Red Hat Professional Services: The RH Factor

 
 
By Mel Duvall  |  Posted 2003-02-13
 
 
 

When you're a company that sells open-source code, it can be difficult to differentiate yourself from competitors. Recognizing this challenge, Red Hat launched its own professional services organization about a year-and-a-half ago to improve its value proposition.

Today, Red Hat's professional services organization is on track to bring in about $9 million in annual revenue. The decade-old company also provides its Red Hat Network service, which offers a way to automatically deliver software updates and to manage Red Hat Linux servers.

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Sitel Corp., a provider of multichannel customer contact centers, began switching its systems over from IBM Unix to Red Hat's Linux in July 2002. Of the company's 170 servers, 47 now run Linux. Scott Clark, Sitel's information technology director, says the company contracted with Red Hat's consulting services to assist with the initial changeover and the firm is now brought in about one week every three months. Overall, he's been pleased. "There were some early learning curves we had to get over with Red Hat, but it's been a very good relationship," he says.

Cole Vision, a vision-care franchiser, began switching systems over to Linux at its 1,500 stores in March 2001. It brought in Red Hat's professional services to help with the migration and to get its own I.T. staff up to speed on Linux.

Project manager Glenn Albrecht says Red Hat's team created a CD-based install and conversion process, helping to simplify and speed the change-over. The Linux software worked right on the first install.

One challenge for Red Hat: Many companies adopting Linux already have large, experienced I.T. teams. That was the case at Incyte Genomics, a biotech company. The company now runs one of the world's largest clusters of Linux boxes—some 3,000 machines on Red Hat's brand of Linux. Stuart Jackson, director of bioinformatics, did not need to contract Red Hat's professional service despite the size of the project because he had the expertise in-house.

Additional knowledge on supporting large clusters would have been welcome. "There are some deep configuration issues that occur when you get into building clusters of this size," says Jackson.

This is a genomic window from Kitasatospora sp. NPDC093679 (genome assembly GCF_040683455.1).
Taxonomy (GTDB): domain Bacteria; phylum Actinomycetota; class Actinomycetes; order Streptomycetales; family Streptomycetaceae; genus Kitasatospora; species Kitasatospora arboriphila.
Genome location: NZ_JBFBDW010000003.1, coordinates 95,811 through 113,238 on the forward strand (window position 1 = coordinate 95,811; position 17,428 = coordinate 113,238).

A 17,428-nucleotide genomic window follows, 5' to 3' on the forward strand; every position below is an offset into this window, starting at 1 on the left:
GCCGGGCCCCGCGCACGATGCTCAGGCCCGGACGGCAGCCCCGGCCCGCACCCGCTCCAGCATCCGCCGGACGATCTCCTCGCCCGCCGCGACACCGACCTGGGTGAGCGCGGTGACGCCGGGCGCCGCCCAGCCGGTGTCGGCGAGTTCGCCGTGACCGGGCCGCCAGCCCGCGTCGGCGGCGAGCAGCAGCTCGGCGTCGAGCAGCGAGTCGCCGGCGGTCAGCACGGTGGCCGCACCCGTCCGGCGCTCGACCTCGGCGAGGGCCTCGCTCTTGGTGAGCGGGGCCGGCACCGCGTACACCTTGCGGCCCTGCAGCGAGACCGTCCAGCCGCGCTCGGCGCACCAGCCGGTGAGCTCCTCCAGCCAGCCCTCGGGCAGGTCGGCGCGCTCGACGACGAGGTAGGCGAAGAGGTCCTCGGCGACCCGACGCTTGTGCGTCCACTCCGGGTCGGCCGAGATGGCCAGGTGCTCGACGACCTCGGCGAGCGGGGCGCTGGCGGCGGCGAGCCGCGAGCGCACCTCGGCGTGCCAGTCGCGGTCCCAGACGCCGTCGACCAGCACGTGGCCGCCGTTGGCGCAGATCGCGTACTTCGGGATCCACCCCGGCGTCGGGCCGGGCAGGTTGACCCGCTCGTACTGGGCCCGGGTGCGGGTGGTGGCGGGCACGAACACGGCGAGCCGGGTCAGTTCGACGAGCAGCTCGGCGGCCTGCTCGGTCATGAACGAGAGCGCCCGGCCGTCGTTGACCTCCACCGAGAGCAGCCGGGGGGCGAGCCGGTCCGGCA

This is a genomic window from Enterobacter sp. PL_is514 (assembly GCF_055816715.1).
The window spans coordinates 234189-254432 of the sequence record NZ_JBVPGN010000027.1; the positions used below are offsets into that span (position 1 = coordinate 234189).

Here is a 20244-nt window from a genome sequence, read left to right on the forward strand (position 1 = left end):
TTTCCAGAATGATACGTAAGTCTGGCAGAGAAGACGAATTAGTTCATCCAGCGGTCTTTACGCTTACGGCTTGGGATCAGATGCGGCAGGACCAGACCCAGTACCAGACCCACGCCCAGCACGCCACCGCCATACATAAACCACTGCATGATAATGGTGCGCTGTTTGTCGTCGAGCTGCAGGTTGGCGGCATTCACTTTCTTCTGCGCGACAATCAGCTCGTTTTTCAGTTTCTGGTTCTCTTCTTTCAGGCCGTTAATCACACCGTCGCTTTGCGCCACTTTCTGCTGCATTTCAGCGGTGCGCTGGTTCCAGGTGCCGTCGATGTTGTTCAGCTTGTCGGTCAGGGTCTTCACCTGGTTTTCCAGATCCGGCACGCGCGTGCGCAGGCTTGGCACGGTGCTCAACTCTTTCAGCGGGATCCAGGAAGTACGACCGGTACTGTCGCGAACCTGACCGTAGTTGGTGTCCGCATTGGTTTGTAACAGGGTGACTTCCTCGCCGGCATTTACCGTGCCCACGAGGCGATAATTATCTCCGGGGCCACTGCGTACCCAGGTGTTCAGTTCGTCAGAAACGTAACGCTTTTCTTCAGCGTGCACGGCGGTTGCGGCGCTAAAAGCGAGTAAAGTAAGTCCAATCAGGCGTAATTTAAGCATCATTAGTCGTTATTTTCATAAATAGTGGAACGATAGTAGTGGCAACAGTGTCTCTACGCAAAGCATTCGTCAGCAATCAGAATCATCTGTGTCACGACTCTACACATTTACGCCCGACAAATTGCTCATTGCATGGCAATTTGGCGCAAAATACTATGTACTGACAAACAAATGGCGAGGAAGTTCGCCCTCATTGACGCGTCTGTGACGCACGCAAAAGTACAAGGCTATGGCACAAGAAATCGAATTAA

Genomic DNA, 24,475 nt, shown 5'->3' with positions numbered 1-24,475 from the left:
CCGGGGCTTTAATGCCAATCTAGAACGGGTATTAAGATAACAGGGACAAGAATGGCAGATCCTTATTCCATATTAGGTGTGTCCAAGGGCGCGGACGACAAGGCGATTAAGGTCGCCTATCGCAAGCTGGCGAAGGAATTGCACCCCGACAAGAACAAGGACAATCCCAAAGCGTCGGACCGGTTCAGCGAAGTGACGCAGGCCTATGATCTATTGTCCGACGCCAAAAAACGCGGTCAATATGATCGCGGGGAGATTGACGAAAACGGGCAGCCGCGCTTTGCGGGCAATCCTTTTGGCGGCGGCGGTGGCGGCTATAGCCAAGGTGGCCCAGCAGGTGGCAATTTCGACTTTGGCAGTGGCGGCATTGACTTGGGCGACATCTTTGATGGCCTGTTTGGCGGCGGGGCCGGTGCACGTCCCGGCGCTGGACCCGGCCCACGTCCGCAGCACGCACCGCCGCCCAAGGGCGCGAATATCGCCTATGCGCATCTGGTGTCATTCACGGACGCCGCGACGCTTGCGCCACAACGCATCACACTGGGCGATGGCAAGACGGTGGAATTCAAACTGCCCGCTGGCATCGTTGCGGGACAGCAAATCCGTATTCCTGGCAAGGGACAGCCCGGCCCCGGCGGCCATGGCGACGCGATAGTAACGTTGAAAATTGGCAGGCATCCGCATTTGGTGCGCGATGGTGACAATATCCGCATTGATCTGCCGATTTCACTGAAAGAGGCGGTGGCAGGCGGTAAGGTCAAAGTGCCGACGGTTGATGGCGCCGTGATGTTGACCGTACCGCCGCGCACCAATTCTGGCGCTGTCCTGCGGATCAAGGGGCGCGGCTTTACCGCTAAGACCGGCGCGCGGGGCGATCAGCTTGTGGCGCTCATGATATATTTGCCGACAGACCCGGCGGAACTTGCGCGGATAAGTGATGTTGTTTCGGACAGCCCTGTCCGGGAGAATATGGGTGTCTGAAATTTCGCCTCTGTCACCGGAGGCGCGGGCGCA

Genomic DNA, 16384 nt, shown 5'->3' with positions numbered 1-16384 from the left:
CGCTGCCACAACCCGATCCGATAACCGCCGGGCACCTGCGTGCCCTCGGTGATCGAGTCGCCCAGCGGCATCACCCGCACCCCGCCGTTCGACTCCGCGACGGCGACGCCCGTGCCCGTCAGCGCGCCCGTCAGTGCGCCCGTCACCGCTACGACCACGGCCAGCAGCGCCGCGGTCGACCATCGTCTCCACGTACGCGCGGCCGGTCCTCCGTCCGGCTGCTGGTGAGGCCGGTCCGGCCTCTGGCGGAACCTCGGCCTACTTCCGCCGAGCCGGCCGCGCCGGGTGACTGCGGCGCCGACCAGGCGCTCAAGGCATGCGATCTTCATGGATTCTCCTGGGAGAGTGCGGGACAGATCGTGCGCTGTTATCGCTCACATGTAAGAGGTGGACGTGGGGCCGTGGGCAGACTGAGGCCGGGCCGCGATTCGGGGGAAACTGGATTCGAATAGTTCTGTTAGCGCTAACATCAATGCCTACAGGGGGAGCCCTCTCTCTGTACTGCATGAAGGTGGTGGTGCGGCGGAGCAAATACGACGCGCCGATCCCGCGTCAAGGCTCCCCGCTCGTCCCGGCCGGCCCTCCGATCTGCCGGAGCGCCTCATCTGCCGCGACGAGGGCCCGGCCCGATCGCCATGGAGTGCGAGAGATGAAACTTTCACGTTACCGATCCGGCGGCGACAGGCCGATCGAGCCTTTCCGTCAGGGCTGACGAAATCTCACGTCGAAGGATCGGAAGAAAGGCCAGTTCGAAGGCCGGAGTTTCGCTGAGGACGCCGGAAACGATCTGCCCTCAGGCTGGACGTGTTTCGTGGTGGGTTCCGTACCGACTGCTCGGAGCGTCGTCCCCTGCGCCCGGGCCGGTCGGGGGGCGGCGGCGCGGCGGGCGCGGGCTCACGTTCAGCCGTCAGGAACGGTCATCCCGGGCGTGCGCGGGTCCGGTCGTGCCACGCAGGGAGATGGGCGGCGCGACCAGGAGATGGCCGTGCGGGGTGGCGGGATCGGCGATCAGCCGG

Reference Checks

Cole Vision
Glenn Albrecht
Project Manager
(330) 486-3000
Project: Began migrating over to Red Hat Linux in March 2001. Used Red Hat's professional services for two months to train in-house staff.

Creighton University
Terry Begley
Information Technology Coordinator
(402) 280-2619
Project: The College of Business Administration has two servers running Red Hat Linux, and uses the Red Hat Network service for software updates and security notifications.

Incyte Genomics
Stuart Jackson
Director, Bioinformatics
(650) 855-0555
Project: Palo Alto, Calif.-based research company runs one of the world's largest commercial scientific Linux operations, with about 3,000 boxes on Red Hat Linux.

Jim Henson's Creature Shop
Jeff Forbes
Supervisor, Computer and Electronics
(818) 953-3030
Project: Visual-effects studio has been using Red Hat Linux as an operating system for about four years.

Kenwood USA
Gary Calvin
Manager, Systems Administration
(310) 205-1500
Project: Began using Red Hat Linux in 1997, and added it to company's main line of business beginning in 1998. Subscribes to Red Hat Network.

Sitel
Scott Clark
Information Technology Director
(402) 963-6810
Project: Customer contact center provider began moving systems to Red Hat Linux in July 2002. Brought in Red Hat's professional services to assist in migration and now uses the services organization on a scheduled basis.

Executives listed here are all customers of Red Hat. Their willingness to talk has been confirmed by Baseline.

Company Profile

Red Hat Professional Services
1801 Varsity Drive
Raleigh, NC 27606
(919) 754-3700
www.redhat.com

TICKER: RHAT
EXCHANGE: NASDAQ
EMPLOYEES: 45 in professional services

Matthew J. Szulik
Chairman, CEO, President
Helped launch Interleaf and MapInfo before joining Red Hat founder Bob Young in the belief that open source software and a great brand could change the balance of power.

Anthony Moretto
VP, Global Services
Wharton grad spent six years steering Sybase's professional services division, and managed Oracle's professional services for the federal sectors.

Michael Tiemann
Chief Technology Officer
An open source software pioneer, Tiemann has served as Red Hat CTO since January 2000. Was cofounder of Cygnus Solutions where he also served as president.

Products & Services
Core offering is its own version of Linux; it takes the open source Linux kernel, compiles it, tests it for performance and reliability and adds its own features. Offers software update and management service called Red Hat Network, and launched professional services organization in 2001.